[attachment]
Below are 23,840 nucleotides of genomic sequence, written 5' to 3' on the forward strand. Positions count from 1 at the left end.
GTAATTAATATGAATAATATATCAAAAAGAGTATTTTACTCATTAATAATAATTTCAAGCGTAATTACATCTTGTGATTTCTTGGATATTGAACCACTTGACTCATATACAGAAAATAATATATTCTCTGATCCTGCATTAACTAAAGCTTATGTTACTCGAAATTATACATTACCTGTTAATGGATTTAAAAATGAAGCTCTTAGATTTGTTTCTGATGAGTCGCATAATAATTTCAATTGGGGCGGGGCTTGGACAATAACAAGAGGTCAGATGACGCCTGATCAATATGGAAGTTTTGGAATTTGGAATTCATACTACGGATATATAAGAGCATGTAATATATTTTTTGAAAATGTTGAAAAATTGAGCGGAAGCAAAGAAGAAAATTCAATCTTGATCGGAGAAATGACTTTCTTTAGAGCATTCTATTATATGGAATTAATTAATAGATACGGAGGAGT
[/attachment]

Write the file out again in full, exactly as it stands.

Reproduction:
Below are 23,840 nucleotides of genomic sequence, written 5' to 3' on the forward strand. Positions count from 1 at the left end.
GTAATTAATATGAATAATATATCAAAAAGAGTATTTTACTCATTAATAATAATTTCAAGCGTAATTACATCTTGTGATTTCTTGGATATTGAACCACTTGACTCATATACAGAAAATAATATATTCTCTGATCCTGCATTAACTAAAGCTTATGTTACTCGAAATTATACATTACCTGTTAATGGATTTAAAAATGAAGCTCTTAGATTTGTTTCTGATGAGTCGCATAATAATTTCAATTGGGGCGGGGCTTGGACAATAACAAGAGGTCAGATGACGCCTGATCAATATGGAAGTTTTGGAATTTGGAATTCATACTACGGATATATAAGAGCATGTAATATATTTTTTGAAAATGTTGAAAAATTGAGCGGAAGCAAAGAAGAAAATTCAATCTTGATCGGAGAAATGACTTTCTTTAGAGCATTCTATTATATGGAATTAATTAATAGATACGGAGGAGT